I can’t really do justice to this section, in part because I’d used up vital and limited brain space on the empirics (story of my life).
The explosion in a word factory slide, with its arrows and dotted lines was indicative of ‘the problem’ – the one that all social scientists face, of explaining and making suppositions about causation/correlation etc without over-simplifying.
Co-evolution is a thing, in nature, politics, technology, you name it. You need to think about how tightly couple or autonomous, synchronous or asynchronous things are.
Rather excellent Freeman and Louca 2001 [ As Time Goes By From the Industrial Revolutions to the Information Revolution] quote –
“it is essential to study both the relatively independent development of each stream of history and their interdependencies, their loss of integration and their re-integration.”
Nice to see ‘multiple streams’ approach getting a shout out in the politics section (this is my half-ish of my new way of thinking about my case study
The “implications for urban energy” section was rattled through.and I missed some of it.
- “nothing advances theory better than tackling practical problems by integrating different perspectives” (PC Stern)
- Myths don’t help us understand what’s going on (invoking words like ‘climate’ or ‘culture’ or specific events (Fukushima, Chernobyl) – see also how this stuff is inevitably tussled over and social constructed – you can see my blog or the ‘tidied up/de-cynified’ one that appeared on the Sustainable Consumption Institute website.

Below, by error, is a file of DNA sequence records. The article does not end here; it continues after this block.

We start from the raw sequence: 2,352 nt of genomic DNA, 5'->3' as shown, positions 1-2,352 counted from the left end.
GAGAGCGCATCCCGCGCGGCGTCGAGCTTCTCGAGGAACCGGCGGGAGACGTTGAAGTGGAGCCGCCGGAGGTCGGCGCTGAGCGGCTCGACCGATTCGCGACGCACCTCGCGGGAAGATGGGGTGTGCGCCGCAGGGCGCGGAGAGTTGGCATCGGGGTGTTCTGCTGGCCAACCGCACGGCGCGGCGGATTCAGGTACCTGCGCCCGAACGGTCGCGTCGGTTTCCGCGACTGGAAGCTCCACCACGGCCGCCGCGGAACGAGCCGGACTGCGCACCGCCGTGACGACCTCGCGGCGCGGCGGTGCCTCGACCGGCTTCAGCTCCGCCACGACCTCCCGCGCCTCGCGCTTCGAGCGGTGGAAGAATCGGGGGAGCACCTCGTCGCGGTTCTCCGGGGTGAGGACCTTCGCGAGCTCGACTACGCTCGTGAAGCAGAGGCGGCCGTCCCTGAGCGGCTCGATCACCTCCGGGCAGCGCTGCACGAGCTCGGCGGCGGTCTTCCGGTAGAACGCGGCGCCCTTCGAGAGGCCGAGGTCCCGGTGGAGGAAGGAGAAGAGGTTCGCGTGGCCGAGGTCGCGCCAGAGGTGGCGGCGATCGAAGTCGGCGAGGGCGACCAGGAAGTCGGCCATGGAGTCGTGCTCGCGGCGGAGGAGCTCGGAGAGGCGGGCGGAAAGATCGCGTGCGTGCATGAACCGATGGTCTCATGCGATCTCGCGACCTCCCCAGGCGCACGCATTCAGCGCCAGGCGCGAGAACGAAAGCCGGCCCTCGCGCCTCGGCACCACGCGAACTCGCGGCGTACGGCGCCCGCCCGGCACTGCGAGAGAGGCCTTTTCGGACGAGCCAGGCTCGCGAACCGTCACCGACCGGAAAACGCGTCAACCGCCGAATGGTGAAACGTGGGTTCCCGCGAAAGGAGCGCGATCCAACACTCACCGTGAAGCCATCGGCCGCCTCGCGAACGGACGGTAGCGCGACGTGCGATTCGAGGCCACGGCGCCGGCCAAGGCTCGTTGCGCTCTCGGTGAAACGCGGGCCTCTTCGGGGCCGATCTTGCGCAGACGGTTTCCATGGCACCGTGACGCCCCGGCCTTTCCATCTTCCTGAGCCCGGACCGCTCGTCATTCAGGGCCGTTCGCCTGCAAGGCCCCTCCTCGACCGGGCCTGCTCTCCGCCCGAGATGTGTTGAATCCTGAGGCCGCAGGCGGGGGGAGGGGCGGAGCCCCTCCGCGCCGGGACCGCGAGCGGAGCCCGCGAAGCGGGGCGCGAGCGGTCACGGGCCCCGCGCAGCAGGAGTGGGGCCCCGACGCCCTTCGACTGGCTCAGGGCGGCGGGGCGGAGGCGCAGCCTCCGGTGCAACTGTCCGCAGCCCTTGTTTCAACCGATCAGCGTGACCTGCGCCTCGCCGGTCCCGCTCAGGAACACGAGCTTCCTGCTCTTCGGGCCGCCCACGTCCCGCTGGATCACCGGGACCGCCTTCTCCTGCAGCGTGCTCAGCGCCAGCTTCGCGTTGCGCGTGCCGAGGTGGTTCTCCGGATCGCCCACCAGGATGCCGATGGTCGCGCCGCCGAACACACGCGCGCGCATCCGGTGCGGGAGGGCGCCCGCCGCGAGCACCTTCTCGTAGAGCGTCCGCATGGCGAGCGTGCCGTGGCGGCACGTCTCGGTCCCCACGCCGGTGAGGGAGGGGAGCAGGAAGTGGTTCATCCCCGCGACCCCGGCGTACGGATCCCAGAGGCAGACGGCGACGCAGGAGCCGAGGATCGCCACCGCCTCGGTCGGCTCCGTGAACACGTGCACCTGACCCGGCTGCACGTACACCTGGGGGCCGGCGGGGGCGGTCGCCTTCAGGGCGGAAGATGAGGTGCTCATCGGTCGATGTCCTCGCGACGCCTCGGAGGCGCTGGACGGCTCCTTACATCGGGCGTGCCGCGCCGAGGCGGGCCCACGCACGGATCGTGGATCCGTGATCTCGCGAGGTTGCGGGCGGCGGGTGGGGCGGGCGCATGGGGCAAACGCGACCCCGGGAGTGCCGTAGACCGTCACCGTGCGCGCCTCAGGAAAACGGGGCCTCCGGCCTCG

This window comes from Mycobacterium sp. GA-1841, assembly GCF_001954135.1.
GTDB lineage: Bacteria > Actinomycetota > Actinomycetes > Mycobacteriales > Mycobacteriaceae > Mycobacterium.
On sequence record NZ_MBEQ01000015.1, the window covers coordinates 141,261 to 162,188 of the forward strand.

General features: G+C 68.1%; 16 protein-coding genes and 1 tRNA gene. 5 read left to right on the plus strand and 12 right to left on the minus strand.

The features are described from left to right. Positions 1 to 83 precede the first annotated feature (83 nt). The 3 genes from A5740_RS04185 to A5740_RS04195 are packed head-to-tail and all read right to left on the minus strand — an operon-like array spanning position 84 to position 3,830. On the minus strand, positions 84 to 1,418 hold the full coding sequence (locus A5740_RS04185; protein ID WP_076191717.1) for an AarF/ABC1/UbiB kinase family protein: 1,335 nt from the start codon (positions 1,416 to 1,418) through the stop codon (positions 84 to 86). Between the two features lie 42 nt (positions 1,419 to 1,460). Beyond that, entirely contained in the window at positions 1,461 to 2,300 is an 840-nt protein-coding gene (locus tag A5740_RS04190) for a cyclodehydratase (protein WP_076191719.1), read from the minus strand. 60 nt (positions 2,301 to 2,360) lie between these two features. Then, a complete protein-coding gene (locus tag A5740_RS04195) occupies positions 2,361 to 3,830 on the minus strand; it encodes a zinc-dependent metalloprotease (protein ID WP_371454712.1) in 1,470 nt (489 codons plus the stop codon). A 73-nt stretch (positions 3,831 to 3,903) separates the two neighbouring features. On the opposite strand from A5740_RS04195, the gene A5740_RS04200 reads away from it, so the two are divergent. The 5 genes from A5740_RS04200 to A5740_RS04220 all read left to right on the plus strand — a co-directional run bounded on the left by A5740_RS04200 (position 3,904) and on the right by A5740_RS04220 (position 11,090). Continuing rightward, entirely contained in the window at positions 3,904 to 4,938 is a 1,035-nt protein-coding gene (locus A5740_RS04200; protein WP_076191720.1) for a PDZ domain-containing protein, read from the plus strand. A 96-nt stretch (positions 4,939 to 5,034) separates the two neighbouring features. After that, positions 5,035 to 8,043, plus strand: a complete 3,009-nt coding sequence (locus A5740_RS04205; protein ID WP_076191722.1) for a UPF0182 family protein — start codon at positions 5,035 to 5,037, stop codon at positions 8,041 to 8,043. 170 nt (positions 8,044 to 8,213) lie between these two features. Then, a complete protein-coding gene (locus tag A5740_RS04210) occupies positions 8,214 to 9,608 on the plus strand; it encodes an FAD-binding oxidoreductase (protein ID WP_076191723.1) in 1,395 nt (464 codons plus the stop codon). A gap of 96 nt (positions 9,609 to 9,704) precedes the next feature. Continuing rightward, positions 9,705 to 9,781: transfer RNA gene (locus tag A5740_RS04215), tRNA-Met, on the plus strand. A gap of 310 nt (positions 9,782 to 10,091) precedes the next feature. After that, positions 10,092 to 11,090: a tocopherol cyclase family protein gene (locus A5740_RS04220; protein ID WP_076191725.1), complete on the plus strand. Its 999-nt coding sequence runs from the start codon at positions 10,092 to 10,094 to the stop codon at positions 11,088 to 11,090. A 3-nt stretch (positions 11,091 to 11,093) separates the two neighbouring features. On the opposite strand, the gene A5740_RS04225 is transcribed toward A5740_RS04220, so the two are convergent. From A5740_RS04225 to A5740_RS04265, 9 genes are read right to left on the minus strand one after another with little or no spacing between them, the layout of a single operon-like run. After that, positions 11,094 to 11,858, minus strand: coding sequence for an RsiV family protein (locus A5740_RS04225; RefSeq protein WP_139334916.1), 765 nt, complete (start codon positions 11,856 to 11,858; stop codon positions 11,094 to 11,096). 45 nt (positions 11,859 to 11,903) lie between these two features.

- Scope and scale are crucial
- Coevolving systems
Cherp also encouraged us to use concepts such as
Nonlinearity – feedback loops, path dependencies, increasing returns, lock-in
Diffusion – of policies, technologies, other practices
Tension between regime stability and niche learning and innovation. [I always like the Seyfang and Haxeltine paper on this. Video here..]
A lively Q and A then ensued, which I can’t really do justice to. There was a bit of ‘pushback’ on the (lack of?) spatial focus (inevitably this came from a geographer. Cherp suggested that nations are not only social constructs. A question on ANT/flat ontologies was met with a ‘sort of, but MLP/some things actually are more important/consequential/causative than others.
And yes, must attempt to see combinations of factors mattering (social movements, technology, customers, suppliers etc etc.)
On “the future”-
At one point Cherp talked about, if we take seriously just how little power policy-makers have over the wider stream of events, then social scientists who would ‘advise’ them need to think differently about what is coming. Cherp thinks that the energy future won’t be ‘business as usual’, so we won’t get 4-5 degrees of global warming, but that we also have missed the chance of two degrees. So, 3 degrees the – and then what? We somehow stop there? [I am probably out of date, and basing my understanding on Mark Lynas’s ‘6 degrees’, but I was under the impression that it all starts to feed on itself and you get runaways. And in any case, with China re-upping on coal a bit, and President Trump, I think we are locked in over the next few years to more fossil fuels. So it goes, so it went.
Verdict– a very well spent two hours (three if you count the write-up) of a PhD student’s life.
Random stuff that came up
Japanese government’s ‘buy fish for nuclear security’ – way of buying off local opposition to new nukes!
Energy ladder The energy ladder: Theoretical myth or empirical truth? Results from a meta-analysis
Energy Transition Igor Bashmakov –same percentage of energy used.
Energy Policy “Comparing Electricity Transitions”
Planetary Economics Energy, climate change and the three domains of sustainable development by Michael Grubb
Energy, We need all hands on deck, PC Stern Nature